W. Douglas Weaver, M71, is the new president of the American College of Cardiology, which represents 34,000 heart doctors nationwide. The head of cardiovascular medicine at Henry Ford Hospital in Detroit, Weaver says he will continue the organization's push for national health-care reform. Current health-care costs are "unsustainable," he says, "despite medicine's technological innovations and treatment advancements. We have been working harder, seeing more patients, providing newer and more testing and treatment options. This just simply cannot continue. We now have to focus on value." He notes that America's health-care costs are projected to balloon to $2.7 trillion by 2010-a 30 percent increase since 2004.

Gene White was recently named director of the Cummings School of Veterinary Medicine's Tufts Ambulatory Service, located in Woodstock, Conn. White joined the service in 1997.

Timothy Wise, deputy director and researcher at the Global Development and Environment Institute, traveled to Saint Mary's University in Halifax, Nova Scotia, on March 27 to present a lecture on the promise and perils of agricultural trade liberalization. The talk was part of the International Development Program's funded lecture series. The lecture was based on Wise's research project on agriculture and globalization in Latin America, done in collaboration with the Working Group on Development and Environment in the Americas. He also traveled to Washington, D.C., on March 6 to speak at a tri-national conference, "Linking Agriculture, Development and Migration: A Critical Look at NAFTA Past, Present and Future."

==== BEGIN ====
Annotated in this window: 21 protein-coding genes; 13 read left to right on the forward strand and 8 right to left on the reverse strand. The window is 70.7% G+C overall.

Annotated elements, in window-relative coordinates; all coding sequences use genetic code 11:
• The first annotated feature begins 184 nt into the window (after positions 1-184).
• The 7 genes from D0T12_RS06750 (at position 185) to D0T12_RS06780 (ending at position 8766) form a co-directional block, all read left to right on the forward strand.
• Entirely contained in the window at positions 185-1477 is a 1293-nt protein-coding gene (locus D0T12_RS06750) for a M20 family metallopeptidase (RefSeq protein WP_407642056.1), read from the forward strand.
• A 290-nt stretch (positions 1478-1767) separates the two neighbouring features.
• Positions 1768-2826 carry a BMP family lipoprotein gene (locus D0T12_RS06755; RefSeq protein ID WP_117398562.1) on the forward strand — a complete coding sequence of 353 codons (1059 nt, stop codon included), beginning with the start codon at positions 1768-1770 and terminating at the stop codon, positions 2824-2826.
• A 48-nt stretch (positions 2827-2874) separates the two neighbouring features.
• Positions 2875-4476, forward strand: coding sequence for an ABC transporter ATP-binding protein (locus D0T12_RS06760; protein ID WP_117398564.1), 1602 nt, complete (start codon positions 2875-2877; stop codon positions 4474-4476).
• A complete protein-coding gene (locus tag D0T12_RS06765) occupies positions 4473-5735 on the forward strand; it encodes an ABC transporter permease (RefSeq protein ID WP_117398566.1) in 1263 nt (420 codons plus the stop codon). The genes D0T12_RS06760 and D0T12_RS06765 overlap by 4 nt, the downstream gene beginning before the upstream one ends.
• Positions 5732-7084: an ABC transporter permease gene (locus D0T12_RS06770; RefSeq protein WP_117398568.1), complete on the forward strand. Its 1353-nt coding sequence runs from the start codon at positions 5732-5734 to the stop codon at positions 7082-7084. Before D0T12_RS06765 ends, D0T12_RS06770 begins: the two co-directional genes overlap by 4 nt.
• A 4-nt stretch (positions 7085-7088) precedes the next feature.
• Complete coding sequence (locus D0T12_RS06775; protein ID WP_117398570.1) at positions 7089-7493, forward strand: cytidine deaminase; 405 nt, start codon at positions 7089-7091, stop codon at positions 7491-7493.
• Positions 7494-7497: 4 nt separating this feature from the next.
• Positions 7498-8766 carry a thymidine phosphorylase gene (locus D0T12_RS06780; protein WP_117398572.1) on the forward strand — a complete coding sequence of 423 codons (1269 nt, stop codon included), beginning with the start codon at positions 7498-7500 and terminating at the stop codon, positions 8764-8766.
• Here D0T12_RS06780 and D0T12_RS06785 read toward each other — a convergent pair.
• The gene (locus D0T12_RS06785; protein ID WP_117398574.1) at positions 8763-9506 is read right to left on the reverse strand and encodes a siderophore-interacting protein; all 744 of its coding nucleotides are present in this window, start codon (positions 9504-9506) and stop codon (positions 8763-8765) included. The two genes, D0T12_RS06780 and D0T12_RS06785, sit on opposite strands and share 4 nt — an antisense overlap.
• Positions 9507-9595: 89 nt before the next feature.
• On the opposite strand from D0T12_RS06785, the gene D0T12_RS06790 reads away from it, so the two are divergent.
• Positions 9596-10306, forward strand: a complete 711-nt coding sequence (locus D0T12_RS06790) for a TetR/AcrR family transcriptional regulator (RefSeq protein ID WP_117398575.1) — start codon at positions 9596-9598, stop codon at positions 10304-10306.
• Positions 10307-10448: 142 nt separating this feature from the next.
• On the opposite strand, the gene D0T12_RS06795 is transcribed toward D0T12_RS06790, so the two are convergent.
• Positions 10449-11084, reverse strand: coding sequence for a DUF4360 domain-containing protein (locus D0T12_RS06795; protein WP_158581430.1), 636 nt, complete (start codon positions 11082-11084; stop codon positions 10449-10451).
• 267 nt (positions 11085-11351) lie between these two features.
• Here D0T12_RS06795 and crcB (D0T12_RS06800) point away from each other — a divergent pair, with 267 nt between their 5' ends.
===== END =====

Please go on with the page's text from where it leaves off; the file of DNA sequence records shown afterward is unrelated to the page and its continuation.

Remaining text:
Pamela C. Yelick, director of the dental school's Division of Craniofacial and Molecular Genetics and associate professor of oral and maxillofacial pathology, has been appointed to the editorial board of the journal Tissue Engineering for a term that ends in December 2011.